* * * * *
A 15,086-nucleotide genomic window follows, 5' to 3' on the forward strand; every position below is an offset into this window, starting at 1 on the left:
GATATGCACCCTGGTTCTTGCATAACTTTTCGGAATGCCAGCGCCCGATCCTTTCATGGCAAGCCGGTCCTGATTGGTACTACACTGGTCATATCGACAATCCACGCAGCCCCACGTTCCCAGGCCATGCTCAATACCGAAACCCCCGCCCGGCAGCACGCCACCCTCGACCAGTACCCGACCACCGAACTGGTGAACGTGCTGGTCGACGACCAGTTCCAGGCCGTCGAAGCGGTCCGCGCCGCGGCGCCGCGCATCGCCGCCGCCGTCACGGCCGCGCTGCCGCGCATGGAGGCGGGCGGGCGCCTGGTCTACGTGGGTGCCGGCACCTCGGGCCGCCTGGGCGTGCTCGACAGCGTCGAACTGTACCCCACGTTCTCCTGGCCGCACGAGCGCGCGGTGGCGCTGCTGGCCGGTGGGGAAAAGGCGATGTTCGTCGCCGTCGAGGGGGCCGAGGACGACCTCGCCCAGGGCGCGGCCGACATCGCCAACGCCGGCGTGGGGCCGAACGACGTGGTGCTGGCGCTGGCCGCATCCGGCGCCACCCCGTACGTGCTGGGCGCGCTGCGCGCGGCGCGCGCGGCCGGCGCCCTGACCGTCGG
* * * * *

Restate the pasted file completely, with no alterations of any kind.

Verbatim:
A 15,086-nucleotide genomic window follows, 5' to 3' on the forward strand; every position below is an offset into this window, starting at 1 on the left:
GATATGCACCCTGGTTCTTGCATAACTTTTCGGAATGCCAGCGCCCGATCCTTTCATGGCAAGCCGGTCCTGATTGGTACTACACTGGTCATATCGACAATCCACGCAGCCCCACGTTCCCAGGCCATGCTCAATACCGAAACCCCCGCCCGGCAGCACGCCACCCTCGACCAGTACCCGACCACCGAACTGGTGAACGTGCTGGTCGACGACCAGTTCCAGGCCGTCGAAGCGGTCCGCGCCGCGGCGCCGCGCATCGCCGCCGCCGTCACGGCCGCGCTGCCGCGCATGGAGGCGGGCGGGCGCCTGGTCTACGTGGGTGCCGGCACCTCGGGCCGCCTGGGCGTGCTCGACAGCGTCGAACTGTACCCCACGTTCTCCTGGCCGCACGAGCGCGCGGTGGCGCTGCTGGCCGGTGGGGAAAAGGCGATGTTCGTCGCCGTCGAGGGGGCCGAGGACGACCTCGCCCAGGGCGCGGCCGACATCGCCAACGCCGGCGTGGGGCCGAACGACGTGGTGCTGGCGCTGGCCGCATCCGGCGCCACCCCGTACGTGCTGGGCGCGCTGCGCGCGGCGCGCGCGGCCGGCGCCCTGACCGTCGG